Our Real Estate Blog

Jan. 29, 2020

Pre-Qualified vs. Pre-Approved: What’s the Difference?

Pre-qualification estimates how much you may be able to borrow, based on a mostly informal evaluation of your finances. Pre-approval carries more weight and requires documentation.

Pre-qualification and Pre-Approval sound similar, but typically only one Pre-Approval will put you ahead of the homebuying competition.

What is mortgage pre-qualification?

Generally in the pre-qualification phase, you describe your credit, debt, income and assets, although application processes vary by lender. Based on this overall financial picture, the lender estimates how much you may be able to borrow. Some lenders will also do a credit check. You can get pre-qualified over the phone, online or in person. Getting pre-qualified can give you a sense of your financial readiness and introduce you to various mortgage options. It’s often a good step for first-time home buyers who are just testing the waters and aren’t ready to jump in

What is a mortgage Pre-Approval?

A mortgage Pre-Approval takes the process to the next level. Pre-Approval requires you to provide proof of your financial history and stability. The lender will verify your income, employment, assets and debts, and will check your credit report. You’ll provide information in the form of W-2s, a current pay stub, a summary of your assets and your total monthly expenses, and if you already own real estate, a copy of your mortgage statement and home insurance policy.

If you satisfy the requirements, you’ll get a Pre-Approval letter, which states the amount and type of mortgage the lender is willing to offer, along with the terms. You can show the letter to sellers and their real estate agents when making offers on homes. A Pre-Approval offer isn’t a guarantee, but it shows you’re a serious buyer, which can give you leverage in a competitive market. 


Posted in Buying a Home
Jan. 22, 2020

Home Appraisals - What Buyers Need to Know

A home appraisal sometimes comes as a surprise to first-time home buyers. It may not be talked about as much as other parts of the home buying process, but it is an important step. The good news is, there’s not much home buyers have to do during home appraisals except wait. It’s still helpful to know why and how home appraisals happen, so you know how to react when you get the results.

What is a home appraisal?

A home appraisal is an unbiased evaluation of a property’s market value. Mortgage lenders require home appraisals to make sure they’re not giving a borrower a mortgage worth more than the house it’s meant to finance. If that happened, and the borrower ended up walking away from the home, they couldn’t make up for the loss by reselling it.

Who performs home appraisals?

Home appraisals are done by professional, certified real estate appraisers. They must be both trained in appraising homes and familiar with a local area to be able to work there. They also must have no relationship with anyone involved in the home purchase.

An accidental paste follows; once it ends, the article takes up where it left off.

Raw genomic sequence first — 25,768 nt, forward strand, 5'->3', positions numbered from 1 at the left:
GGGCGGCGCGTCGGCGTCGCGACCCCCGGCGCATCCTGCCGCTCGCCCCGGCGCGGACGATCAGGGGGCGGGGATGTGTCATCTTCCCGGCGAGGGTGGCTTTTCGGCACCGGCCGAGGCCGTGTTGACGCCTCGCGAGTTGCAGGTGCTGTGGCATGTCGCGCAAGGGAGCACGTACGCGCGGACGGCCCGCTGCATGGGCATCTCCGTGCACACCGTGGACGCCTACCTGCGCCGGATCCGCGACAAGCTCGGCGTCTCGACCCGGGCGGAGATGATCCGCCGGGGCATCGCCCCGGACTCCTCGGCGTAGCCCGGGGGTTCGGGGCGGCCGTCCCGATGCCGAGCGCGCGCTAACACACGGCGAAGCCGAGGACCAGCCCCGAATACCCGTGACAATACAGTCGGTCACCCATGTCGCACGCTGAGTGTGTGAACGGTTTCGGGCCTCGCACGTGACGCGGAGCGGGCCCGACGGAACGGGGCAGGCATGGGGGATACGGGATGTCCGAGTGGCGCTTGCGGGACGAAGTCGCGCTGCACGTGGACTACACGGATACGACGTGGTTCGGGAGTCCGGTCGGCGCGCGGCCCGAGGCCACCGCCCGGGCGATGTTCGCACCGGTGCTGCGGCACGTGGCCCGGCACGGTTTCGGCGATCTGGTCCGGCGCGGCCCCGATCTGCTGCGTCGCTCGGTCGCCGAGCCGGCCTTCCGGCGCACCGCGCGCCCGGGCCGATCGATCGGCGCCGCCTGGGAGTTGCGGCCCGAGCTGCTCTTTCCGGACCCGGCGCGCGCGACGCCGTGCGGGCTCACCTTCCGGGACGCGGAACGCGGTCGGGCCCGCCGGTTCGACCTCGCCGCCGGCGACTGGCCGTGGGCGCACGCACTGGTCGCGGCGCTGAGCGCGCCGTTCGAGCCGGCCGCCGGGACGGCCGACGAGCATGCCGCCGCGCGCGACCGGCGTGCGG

How does an appraiser determine a home’s market value?

Home appraisal isn’t an exact science, but appraisers use a lot of data to make as accurate an evaluation as possible. They evaluate the size, floor plan, and condition of the property, recent comparable sales in the neighborhood, as well as other factors that affect the market, such as recent infrastructure investments. Home appraisers also use public property records and other public documents to support their appraisal.

What does the buyer need to do?

Not much. The mortgage lender orders and schedules the appraisal. You’ll be busy scheduling your home inspection around the same time, so you’ll just want to be aware enough of the appraisal process to not schedule your inspection at the same time.

How could the results of an appraisal affect a home purchase?

If your appraisal comes in at or around the price in your purchase agreement, you’re in good shape. Mortgage lenders typically want to lend no more than 80 to 97 percent of the home value, so if your down payment is between 3 and 20 percent, you should be fine, depending on your mortgage lender’s exact rules. If your appraisal comes in higher than the price in your purchase agreement, congratulations. You and your real estate agent negotiated a great deal. If your appraisal comes in too low, that’s when things get a little tricky. If the seller agrees that the appraisal is fair, they may be open to negotiating a lower price. But if the appraisal is just a bit lower than the mortgage lender wants to see and you have put less than 20 percent down, they might ask the buyer to compromise and put down a larger down payment to make up for the portion of the purchase price the mortgage lender won’t finance.

What should a buyer do if they think their appraisal is wrong?

If an appraisal is so far off it threatens your home purchase, and you believe it’s due to an error, you can ask for a reevaluation. Home appraisers are human, and they do make mistakes. You have the right to see the appraisal report, which should be your first step if you think an error has been made. You can check through all the data the appraiser used to come up with their evaluation. If you see a major mistake, a reevaluation may be in order.


Posted in Buying a Home
Dec. 27, 2019

Understanding Escrow

In Escrow

In escrow is a temporary condition of an item, such as money or property, that has been transferred to a third party usually on behalf of a buyer and seller. In escrow is a type of legal holding account for items, which can't be released until predetermined conditions are satisfied. Typically, items are held in escrow until the process involving a financial transaction has been completed. Valuables held in escrow can include real estate, money, stocks, and securities.

Understanding In Escrow